A precedent was already set by the D64 BOE itself by giving the benefit of sick day accumulation in previous employment agreements to its employees. The employees affected should sue and also file a complaint with the Illinois Labor Relation Board.

    Two things all BOEs abhor are setting a precedent and being sued. The D64 BOE by already doing the former may very well get the latter too.

  3. February 27, 2013 8:44 am

    Good afternoon, Fred. I always have enjoyed reading your posts. I thought , overall, you have been fair with your recitation of facts. Indeed, on most issues I agree with you. However, I think you missed some important facts on this one. You really should talk to the groups who have been impacted by the lowlife BOE. Or, perhaps you can review the video which should be posted on the District’s website shortly. I also would be willing to talk to you or anyone else who might care enough to learn the facts. Most of the individuals who stood in solidarity and spoke (eloquently) to the Board last night, chose to leave before the BOE addressed the matter. You know how to get in touch with me if you wish. I normally do not post comments on blogs, I prefer talking to people–like you and I have done in the past. However, since I am now being accused of being one of those “scumbags,” as referred to by one of your friends, I felt compelled to offer another version of the facts. The PRTAA and the BOE have not even had a mediation session with the FMCS Mediator. Our first session is set for Friday, March 8, 2013. Presumably, you do not know what has been exchanged during the bargaining sessions–nor is it any of your business, at this point. It would be inappropriate for the BOE (or the PRTAA) to discuss the specific terms of any negotiation sessions at this point. You yourself were a lead negotiator and must recognize the importance of these sessions. As to what happened when the BOE did address the two employee groups last night, rather than offer my version of the facts, please review the video for yourself.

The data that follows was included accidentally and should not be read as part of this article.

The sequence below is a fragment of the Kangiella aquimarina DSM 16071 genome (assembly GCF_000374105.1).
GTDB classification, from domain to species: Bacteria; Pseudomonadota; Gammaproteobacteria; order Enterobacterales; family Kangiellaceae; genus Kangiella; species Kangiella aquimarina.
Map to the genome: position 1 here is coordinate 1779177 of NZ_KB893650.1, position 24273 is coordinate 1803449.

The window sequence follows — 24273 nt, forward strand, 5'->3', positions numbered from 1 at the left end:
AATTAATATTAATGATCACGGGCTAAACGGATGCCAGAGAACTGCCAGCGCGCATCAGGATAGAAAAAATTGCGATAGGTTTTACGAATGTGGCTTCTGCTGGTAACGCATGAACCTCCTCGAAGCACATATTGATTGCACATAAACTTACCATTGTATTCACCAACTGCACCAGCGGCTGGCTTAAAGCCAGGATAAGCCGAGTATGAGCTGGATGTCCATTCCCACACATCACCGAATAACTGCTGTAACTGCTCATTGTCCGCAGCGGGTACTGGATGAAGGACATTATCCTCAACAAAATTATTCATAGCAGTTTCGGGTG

Oh, and by the way, when the parties involved in the PREA negotiations finally arrived at a new CBA, the PREA membership overwhelmingly ratified the 4-year Agreement. They must have thought it was “fair.” The next time you speak with some of your old colleagues from the PREA negotiating team (most of whom I would assume would not refer to the Board negotiators as “scrooges”), please confirm with them that part of the reason the negotiations went so long this time, in part, had to do with conflicts in schedules. I said it before and I will say it again–collective bargaining works, it is not perfect, but it works. You forgot to inform the readers of your blog that when the BOE adopted the CBA in front of another standing-room only audience, the room erupted with applause and approval by the PREA membership. How quickly we seem to forget–collective bargaining has worked for the PREA and for the BOE.

    As you know, I will soon be off the BOE in May of this year. My 4-year term will expire. I would like to think that I have contributed something positive to the District and community in which I live and have raised my family–despite the misinformation currently being circulated. If not, I am sure there will be a new set of “scrooges” waiting to take my place.

    All the best, Pat Fioretto